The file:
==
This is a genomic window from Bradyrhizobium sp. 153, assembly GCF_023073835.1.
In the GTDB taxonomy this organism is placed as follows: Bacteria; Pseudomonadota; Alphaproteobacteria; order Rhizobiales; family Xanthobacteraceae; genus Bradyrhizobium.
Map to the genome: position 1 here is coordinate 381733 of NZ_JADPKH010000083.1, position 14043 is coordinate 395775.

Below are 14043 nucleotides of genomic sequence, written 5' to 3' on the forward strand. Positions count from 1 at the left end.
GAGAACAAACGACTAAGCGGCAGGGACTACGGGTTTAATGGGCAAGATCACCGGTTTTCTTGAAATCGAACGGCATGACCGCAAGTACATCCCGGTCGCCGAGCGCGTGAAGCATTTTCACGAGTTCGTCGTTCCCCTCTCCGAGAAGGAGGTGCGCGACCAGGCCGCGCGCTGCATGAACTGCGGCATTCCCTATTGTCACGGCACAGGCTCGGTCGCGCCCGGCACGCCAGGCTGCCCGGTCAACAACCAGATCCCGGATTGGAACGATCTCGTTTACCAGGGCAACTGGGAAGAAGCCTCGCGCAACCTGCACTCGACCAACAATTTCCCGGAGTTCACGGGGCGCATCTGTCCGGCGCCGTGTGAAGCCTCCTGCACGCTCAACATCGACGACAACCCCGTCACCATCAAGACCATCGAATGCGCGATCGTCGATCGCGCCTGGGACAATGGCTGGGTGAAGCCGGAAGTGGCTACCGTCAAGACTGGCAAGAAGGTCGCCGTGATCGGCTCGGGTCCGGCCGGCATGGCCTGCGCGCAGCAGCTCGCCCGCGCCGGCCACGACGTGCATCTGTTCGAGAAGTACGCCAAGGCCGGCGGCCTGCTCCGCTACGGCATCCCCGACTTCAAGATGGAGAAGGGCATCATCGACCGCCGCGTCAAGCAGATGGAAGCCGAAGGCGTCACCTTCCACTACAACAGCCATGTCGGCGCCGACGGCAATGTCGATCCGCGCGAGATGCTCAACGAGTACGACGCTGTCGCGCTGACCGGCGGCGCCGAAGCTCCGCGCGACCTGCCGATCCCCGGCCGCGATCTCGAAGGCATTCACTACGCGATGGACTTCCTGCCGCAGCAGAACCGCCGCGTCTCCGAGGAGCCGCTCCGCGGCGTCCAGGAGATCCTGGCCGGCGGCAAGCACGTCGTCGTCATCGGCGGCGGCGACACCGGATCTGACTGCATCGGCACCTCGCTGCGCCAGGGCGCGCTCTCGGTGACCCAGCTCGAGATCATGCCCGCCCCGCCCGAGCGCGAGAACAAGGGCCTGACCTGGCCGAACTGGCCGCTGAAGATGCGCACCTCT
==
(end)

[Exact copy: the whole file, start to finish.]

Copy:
This is a genomic window from Bradyrhizobium sp. 153, assembly GCF_023073835.1.
In the GTDB taxonomy this organism is placed as follows: Bacteria; Pseudomonadota; Alphaproteobacteria; order Rhizobiales; family Xanthobacteraceae; genus Bradyrhizobium.
Map to the genome: position 1 here is coordinate 381733 of NZ_JADPKH010000083.1, position 14043 is coordinate 395775.

Below are 14043 nucleotides of genomic sequence, written 5' to 3' on the forward strand. Positions count from 1 at the left end.
GAGAACAAACGACTAAGCGGCAGGGACTACGGGTTTAATGGGCAAGATCACCGGTTTTCTTGAAATCGAACGGCATGACCGCAAGTACATCCCGGTCGCCGAGCGCGTGAAGCATTTTCACGAGTTCGTCGTTCCCCTCTCCGAGAAGGAGGTGCGCGACCAGGCCGCGCGCTGCATGAACTGCGGCATTCCCTATTGTCACGGCACAGGCTCGGTCGCGCCCGGCACGCCAGGCTGCCCGGTCAACAACCAGATCCCGGATTGGAACGATCTCGTTTACCAGGGCAACTGGGAAGAAGCCTCGCGCAACCTGCACTCGACCAACAATTTCCCGGAGTTCACGGGGCGCATCTGTCCGGCGCCGTGTGAAGCCTCCTGCACGCTCAACATCGACGACAACCCCGTCACCATCAAGACCATCGAATGCGCGATCGTCGATCGCGCCTGGGACAATGGCTGGGTGAAGCCGGAAGTGGCTACCGTCAAGACTGGCAAGAAGGTCGCCGTGATCGGCTCGGGTCCGGCCGGCATGGCCTGCGCGCAGCAGCTCGCCCGCGCCGGCCACGACGTGCATCTGTTCGAGAAGTACGCCAAGGCCGGCGGCCTGCTCCGCTACGGCATCCCCGACTTCAAGATGGAGAAGGGCATCATCGACCGCCGCGTCAAGCAGATGGAAGCCGAAGGCGTCACCTTCCACTACAACAGCCATGTCGGCGCCGACGGCAATGTCGATCCGCGCGAGATGCTCAACGAGTACGACGCTGTCGCGCTGACCGGCGGCGCCGAAGCTCCGCGCGACCTGCCGATCCCCGGCCGCGATCTCGAAGGCATTCACTACGCGATGGACTTCCTGCCGCAGCAGAACCGCCGCGTCTCCGAGGAGCCGCTCCGCGGCGTCCAGGAGATCCTGGCCGGCGGCAAGCACGTCGTCGTCATCGGCGGCGGCGACACCGGATCTGACTGCATCGGCACCTCGCTGCGCCAGGGCGCGCTCTCGGTGACCCAGCTCGAGATCATGCCCGCCCCGCCCGAGCGCGAGAACAAGGGCCTGACCTGGCCGAACTGGCCGCTGAAGATGCGCACCTCT